Echo Buds

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These $129 ear buds are basically AirPods for the rest of us, with Alexa built in. According to our own Matthew Miller, they're not spectacular, but they also don't suck. Plus, they look like AirPods, if AirPods had been drawn to the dark side.

Echo Frames

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No, these aren't the AR Erikas I foretold back in Reality shock: The #FakeWorld future of ubiquitous AR. Not yet, anyway. These are just eyeglass frames with a mic/speaker built into the frame. Still, it's a step in that direction.

See what I mean? They a bit weird. None of them will be My First Alexa contenders. But if you're into Alexa, you might want to take that interest a bit further with one of the above products.

How to decide

Now that you've met the Echo family, let's look at which device is right for you.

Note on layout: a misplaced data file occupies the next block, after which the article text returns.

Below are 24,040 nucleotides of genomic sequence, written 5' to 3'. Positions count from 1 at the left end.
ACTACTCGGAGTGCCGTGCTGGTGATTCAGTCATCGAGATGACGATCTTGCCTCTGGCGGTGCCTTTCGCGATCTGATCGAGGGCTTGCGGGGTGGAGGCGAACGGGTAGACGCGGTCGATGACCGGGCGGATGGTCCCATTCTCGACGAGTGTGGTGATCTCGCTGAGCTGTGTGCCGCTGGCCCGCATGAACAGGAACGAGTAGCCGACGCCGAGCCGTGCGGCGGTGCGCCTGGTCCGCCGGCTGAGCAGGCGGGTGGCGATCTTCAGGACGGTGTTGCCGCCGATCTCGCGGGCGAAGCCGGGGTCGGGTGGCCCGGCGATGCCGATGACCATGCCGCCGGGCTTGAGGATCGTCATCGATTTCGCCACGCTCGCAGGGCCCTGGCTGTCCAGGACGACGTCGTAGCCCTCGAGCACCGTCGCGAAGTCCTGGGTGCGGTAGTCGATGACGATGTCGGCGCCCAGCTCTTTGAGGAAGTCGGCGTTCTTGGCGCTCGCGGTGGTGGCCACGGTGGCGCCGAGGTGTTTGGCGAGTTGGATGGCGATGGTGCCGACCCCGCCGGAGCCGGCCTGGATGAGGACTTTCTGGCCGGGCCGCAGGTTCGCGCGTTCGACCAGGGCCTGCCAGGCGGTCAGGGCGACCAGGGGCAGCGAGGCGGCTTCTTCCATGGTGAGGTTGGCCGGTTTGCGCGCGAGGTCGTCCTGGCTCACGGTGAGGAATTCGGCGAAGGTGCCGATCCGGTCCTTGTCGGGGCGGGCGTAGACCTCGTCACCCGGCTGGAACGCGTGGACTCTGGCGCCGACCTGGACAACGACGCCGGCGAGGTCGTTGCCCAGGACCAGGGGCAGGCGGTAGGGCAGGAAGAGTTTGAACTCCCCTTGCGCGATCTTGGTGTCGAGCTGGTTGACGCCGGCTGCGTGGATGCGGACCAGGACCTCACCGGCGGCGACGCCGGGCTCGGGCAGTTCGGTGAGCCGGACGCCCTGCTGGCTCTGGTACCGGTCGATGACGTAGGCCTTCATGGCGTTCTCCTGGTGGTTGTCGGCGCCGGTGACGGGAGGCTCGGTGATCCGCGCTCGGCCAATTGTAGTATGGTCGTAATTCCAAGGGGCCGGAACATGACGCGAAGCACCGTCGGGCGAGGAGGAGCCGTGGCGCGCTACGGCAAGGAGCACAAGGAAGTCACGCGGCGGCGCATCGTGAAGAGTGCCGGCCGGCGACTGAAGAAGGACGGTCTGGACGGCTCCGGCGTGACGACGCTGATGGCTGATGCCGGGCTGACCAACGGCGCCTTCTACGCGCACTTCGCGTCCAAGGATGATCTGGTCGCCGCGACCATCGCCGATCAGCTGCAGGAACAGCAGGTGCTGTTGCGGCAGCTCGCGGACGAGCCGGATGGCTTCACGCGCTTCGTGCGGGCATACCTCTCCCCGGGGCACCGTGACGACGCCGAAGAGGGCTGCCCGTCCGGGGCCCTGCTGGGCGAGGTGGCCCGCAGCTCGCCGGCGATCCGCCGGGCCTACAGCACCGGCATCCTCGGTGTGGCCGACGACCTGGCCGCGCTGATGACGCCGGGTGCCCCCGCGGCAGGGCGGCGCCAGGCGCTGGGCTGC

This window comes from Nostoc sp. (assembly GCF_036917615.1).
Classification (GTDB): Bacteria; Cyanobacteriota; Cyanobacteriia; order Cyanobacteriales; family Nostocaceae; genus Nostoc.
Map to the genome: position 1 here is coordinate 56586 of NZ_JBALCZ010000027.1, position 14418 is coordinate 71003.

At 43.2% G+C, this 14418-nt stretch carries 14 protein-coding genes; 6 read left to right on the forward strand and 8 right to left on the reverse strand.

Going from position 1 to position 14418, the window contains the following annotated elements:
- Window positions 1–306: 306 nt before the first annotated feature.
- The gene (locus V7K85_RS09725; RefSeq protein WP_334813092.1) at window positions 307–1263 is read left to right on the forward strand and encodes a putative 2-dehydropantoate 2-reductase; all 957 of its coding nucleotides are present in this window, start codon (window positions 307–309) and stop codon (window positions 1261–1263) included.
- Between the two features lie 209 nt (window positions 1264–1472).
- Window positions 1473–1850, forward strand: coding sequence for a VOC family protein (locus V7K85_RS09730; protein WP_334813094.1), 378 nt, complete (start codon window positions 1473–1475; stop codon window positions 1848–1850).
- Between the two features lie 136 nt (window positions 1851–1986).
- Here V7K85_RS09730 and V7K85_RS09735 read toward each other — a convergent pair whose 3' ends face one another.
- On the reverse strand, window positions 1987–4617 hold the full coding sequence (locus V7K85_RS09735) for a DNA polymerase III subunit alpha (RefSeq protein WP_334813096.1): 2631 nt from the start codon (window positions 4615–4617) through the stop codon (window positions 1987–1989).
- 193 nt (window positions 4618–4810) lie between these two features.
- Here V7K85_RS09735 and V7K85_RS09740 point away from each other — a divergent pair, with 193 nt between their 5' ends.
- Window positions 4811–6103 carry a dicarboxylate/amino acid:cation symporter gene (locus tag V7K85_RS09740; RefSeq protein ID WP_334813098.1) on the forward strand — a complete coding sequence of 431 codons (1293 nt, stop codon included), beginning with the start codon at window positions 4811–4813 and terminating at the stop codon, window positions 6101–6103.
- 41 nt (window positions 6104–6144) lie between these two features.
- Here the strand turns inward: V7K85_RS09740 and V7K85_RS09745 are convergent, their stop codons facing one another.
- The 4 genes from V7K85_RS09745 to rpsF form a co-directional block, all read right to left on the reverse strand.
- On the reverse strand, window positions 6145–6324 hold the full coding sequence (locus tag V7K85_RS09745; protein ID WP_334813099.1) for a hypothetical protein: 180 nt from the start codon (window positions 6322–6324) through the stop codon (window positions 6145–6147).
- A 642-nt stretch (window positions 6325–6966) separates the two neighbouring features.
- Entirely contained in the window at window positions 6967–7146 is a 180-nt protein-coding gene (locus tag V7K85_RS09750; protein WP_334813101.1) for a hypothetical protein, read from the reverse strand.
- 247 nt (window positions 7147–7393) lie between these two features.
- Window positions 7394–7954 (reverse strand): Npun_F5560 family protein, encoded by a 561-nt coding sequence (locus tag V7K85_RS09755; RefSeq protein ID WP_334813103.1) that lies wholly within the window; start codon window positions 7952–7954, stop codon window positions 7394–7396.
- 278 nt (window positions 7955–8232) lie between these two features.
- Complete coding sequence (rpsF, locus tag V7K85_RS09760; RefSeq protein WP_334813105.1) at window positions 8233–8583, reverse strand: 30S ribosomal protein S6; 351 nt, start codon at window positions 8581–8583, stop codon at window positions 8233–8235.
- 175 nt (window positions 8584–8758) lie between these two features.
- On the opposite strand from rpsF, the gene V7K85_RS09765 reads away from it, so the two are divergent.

If you don't have any Alexa devices yet, and you don't need to care for elderly folks or kids (or have friends who want to video chat with this technology), your first device should be the new Echo. It's a little more expensive, but the added speaker is worth it.

If you want an Echo but want to reduce smart home device clutter, also consider the new Echo. It now comes with smart hub features built into the price and as long as you don't need Z-Wave, it can help reduce the junk factor in your house.

If you want to save money and still get an Alexa, get a Dot. You won't have the music-playing fidelity, but you'll have the rest of Alexa's magic.